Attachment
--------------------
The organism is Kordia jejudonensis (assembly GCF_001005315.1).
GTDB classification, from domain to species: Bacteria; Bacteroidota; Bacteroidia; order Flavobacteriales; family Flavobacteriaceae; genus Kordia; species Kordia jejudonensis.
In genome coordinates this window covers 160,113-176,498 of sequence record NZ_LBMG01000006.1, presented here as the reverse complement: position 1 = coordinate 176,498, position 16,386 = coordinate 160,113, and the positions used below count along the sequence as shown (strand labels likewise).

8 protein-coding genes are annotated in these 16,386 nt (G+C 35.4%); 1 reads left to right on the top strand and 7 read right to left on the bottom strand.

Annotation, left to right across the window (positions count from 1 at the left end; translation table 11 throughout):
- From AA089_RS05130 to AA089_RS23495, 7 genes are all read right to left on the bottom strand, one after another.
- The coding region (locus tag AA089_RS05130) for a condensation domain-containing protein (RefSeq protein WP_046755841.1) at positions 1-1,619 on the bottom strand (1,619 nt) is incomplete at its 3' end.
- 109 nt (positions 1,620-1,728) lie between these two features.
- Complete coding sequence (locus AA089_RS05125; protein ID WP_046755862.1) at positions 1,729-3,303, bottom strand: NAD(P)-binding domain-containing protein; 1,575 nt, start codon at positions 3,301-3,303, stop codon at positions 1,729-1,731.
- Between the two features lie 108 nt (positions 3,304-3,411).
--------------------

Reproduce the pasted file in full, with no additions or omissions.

The organism is Kordia jejudonensis (assembly GCF_001005315.1).
GTDB classification, from domain to species: Bacteria; Bacteroidota; Bacteroidia; order Flavobacteriales; family Flavobacteriaceae; genus Kordia; species Kordia jejudonensis.
In genome coordinates this window covers 160,113-176,498 of sequence record NZ_LBMG01000006.1, presented here as the reverse complement: position 1 = coordinate 176,498, position 16,386 = coordinate 160,113, and the positions used below count along the sequence as shown (strand labels likewise).

8 protein-coding genes are annotated in these 16,386 nt (G+C 35.4%); 1 reads left to right on the top strand and 7 read right to left on the bottom strand.

Annotation, left to right across the window (positions count from 1 at the left end; translation table 11 throughout):
- From AA089_RS05130 to AA089_RS23495, 7 genes are all read right to left on the bottom strand, one after another.
- The coding region (locus tag AA089_RS05130) for a condensation domain-containing protein (RefSeq protein WP_046755841.1) at positions 1-1,619 on the bottom strand (1,619 nt) is incomplete at its 3' end.
- 109 nt (positions 1,620-1,728) lie between these two features.
- Complete coding sequence (locus AA089_RS05125; protein ID WP_046755862.1) at positions 1,729-3,303, bottom strand: NAD(P)-binding domain-containing protein; 1,575 nt, start codon at positions 3,301-3,303, stop codon at positions 1,729-1,731.
- Between the two features lie 108 nt (positions 3,304-3,411).